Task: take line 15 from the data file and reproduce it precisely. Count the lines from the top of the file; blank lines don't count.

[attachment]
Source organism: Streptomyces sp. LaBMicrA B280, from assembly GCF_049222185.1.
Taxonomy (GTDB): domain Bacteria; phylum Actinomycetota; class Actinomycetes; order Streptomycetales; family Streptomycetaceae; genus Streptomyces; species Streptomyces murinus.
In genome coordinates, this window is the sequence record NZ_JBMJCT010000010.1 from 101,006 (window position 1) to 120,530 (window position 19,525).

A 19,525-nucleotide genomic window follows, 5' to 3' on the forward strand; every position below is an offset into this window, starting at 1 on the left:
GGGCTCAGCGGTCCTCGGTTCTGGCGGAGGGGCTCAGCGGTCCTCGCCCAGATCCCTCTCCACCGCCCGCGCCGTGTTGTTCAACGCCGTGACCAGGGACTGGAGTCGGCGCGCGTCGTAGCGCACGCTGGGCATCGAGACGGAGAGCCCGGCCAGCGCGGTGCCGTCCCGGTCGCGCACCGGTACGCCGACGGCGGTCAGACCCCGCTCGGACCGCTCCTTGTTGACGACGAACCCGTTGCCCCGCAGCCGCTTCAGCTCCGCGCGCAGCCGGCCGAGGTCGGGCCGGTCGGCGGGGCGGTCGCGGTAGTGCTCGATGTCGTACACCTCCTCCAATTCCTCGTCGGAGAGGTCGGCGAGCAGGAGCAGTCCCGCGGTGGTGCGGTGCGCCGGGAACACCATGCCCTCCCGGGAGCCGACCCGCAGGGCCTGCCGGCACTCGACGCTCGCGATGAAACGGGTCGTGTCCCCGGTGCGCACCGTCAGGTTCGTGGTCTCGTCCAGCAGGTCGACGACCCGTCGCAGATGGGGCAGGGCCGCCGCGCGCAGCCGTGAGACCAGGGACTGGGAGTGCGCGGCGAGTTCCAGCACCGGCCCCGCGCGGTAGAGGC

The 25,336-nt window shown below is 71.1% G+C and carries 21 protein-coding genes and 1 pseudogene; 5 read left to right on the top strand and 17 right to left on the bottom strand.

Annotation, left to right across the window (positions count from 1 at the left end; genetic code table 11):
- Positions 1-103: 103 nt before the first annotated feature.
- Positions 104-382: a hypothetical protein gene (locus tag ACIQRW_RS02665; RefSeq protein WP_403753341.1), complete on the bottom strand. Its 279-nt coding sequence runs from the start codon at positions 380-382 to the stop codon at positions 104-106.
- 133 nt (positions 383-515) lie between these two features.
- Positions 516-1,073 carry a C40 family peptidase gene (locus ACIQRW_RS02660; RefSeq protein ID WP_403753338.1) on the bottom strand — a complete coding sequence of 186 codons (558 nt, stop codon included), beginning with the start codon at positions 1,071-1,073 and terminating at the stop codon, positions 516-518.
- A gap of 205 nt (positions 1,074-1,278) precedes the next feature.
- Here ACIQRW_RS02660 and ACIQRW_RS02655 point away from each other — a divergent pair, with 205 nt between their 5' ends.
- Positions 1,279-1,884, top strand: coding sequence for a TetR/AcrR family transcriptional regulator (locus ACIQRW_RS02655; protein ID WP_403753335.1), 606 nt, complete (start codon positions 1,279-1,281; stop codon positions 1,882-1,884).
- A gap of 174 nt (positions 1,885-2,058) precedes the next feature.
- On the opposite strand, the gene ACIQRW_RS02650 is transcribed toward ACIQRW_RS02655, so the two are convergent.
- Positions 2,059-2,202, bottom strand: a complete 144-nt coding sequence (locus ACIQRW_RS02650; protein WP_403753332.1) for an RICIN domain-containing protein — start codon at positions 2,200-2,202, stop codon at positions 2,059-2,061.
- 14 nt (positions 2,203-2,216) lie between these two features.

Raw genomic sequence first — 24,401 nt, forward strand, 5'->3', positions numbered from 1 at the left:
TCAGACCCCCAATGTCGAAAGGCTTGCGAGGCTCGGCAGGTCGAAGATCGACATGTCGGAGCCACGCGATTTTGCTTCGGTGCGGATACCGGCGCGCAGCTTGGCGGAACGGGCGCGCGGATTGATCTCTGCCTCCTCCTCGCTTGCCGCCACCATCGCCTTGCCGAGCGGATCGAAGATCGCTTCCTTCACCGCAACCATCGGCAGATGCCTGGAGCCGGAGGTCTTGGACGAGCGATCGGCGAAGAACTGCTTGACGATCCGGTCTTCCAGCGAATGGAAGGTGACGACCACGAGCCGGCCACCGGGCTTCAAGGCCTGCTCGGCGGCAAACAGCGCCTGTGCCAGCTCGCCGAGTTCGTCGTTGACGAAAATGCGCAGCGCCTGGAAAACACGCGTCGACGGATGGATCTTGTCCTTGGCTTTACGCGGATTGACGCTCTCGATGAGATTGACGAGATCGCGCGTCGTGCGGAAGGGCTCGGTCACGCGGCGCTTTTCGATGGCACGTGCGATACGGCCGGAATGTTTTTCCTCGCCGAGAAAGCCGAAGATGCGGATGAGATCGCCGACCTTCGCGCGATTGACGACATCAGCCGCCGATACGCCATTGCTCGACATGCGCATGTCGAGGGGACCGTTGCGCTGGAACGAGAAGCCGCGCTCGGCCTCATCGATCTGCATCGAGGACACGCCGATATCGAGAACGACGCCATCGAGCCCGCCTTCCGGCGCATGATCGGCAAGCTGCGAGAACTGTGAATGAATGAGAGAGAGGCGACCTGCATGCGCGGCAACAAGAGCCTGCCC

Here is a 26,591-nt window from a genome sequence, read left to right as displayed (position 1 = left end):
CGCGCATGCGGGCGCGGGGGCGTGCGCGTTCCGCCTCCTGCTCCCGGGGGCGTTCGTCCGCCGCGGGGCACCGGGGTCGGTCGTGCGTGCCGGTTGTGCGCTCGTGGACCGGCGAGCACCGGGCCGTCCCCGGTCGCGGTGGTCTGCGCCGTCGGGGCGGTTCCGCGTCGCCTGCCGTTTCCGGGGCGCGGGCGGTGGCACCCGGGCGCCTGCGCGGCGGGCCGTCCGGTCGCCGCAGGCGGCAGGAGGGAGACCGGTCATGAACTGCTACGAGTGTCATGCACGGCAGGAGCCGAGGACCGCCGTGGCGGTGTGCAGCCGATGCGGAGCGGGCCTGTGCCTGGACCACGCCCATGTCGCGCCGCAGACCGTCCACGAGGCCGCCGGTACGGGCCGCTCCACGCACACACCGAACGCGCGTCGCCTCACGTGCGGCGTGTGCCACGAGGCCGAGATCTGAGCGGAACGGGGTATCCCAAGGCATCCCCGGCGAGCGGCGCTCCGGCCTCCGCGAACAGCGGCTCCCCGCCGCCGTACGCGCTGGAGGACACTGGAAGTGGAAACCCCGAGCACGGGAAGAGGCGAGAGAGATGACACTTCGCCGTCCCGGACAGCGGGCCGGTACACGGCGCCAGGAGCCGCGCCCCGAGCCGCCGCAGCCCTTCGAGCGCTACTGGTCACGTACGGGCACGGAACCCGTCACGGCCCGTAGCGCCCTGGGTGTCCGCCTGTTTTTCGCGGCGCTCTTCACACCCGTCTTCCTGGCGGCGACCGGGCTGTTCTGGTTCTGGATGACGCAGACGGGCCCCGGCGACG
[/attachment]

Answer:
- A gap of 174 nt (positions 1,885-2,058) precedes the next feature.